Once you have printed the poems and cut them to pocket size, set up a designated pocket poem space so students know where to pick up their poems. Encourage them to write their own poems to share and carry in their bags too! It’s fun to lay out some sticky notes or other small papers for students to write their own poem or copy a poem they like. Consider creating a place where pocket poems can be posted. Students can share their own work or their favorite poems publicly. This is a program that benefits from a lot of building or marketing to the day to increase participation.

Encourage teachers to participate by choosing their own pocket poem and allowing time in class to share poems. You can provide teachers with a digital tool to create a stapleless book that students can add multiple poems to as needed. Again, this is another activity that translates well to social media, often using the hashtag #PocketPoem. Share poems students chose and why. Or share poems students have written if they’re okay with it.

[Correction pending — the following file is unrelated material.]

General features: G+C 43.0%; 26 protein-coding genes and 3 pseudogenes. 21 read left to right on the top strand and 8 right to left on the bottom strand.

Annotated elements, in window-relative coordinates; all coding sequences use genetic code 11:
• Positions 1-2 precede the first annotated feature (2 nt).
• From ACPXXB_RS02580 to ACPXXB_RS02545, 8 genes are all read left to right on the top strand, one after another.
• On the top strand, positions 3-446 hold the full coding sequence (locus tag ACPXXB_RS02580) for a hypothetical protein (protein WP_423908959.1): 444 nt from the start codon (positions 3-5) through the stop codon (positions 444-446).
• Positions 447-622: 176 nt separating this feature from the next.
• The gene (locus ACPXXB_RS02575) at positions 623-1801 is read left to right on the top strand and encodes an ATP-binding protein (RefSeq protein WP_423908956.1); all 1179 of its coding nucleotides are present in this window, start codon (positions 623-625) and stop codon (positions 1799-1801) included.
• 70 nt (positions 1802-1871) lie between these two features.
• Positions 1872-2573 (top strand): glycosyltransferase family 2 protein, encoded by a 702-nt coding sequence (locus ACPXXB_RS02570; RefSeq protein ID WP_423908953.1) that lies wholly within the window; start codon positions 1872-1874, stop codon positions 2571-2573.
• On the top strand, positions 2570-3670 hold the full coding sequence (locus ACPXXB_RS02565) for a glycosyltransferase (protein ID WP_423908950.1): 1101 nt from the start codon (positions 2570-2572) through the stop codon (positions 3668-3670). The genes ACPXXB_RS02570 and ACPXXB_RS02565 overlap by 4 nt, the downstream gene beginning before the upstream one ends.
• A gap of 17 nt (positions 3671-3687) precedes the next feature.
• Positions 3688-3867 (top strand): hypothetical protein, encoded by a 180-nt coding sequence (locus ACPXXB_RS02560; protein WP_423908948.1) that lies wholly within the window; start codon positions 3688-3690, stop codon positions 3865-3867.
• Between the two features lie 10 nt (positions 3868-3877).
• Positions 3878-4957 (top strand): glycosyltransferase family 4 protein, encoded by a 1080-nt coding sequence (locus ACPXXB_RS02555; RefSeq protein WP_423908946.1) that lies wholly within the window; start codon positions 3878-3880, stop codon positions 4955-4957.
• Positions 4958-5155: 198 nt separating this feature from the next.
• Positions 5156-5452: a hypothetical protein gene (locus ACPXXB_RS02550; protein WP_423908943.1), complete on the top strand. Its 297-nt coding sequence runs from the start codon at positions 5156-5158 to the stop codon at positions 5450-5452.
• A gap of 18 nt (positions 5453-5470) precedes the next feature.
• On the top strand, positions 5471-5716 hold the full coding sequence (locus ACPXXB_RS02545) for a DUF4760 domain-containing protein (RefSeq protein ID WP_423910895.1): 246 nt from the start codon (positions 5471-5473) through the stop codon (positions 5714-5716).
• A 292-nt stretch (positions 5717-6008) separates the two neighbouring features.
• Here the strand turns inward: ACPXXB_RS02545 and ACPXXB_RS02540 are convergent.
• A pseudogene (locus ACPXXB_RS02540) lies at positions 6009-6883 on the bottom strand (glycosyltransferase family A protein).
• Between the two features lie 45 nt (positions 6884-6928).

I found an awesome digital poem in your bags activity that made a high school library in Virginia where they made a slideshow of bags you can click on and each takes you to a different poem. This library did this while their school was in hybrid teaching mode; some students in school, but 80% still learn virtually from home.

poetry slam

Hosting a poetry slam is the ultimate library goal. It’s a big project, but definitely worth it. As I mentioned earlier on how to start a young adult book club, the best way forward is with student leaders. Does your school have a poetry or creative writing club? Can you take a creative writing class and recruit? these are your people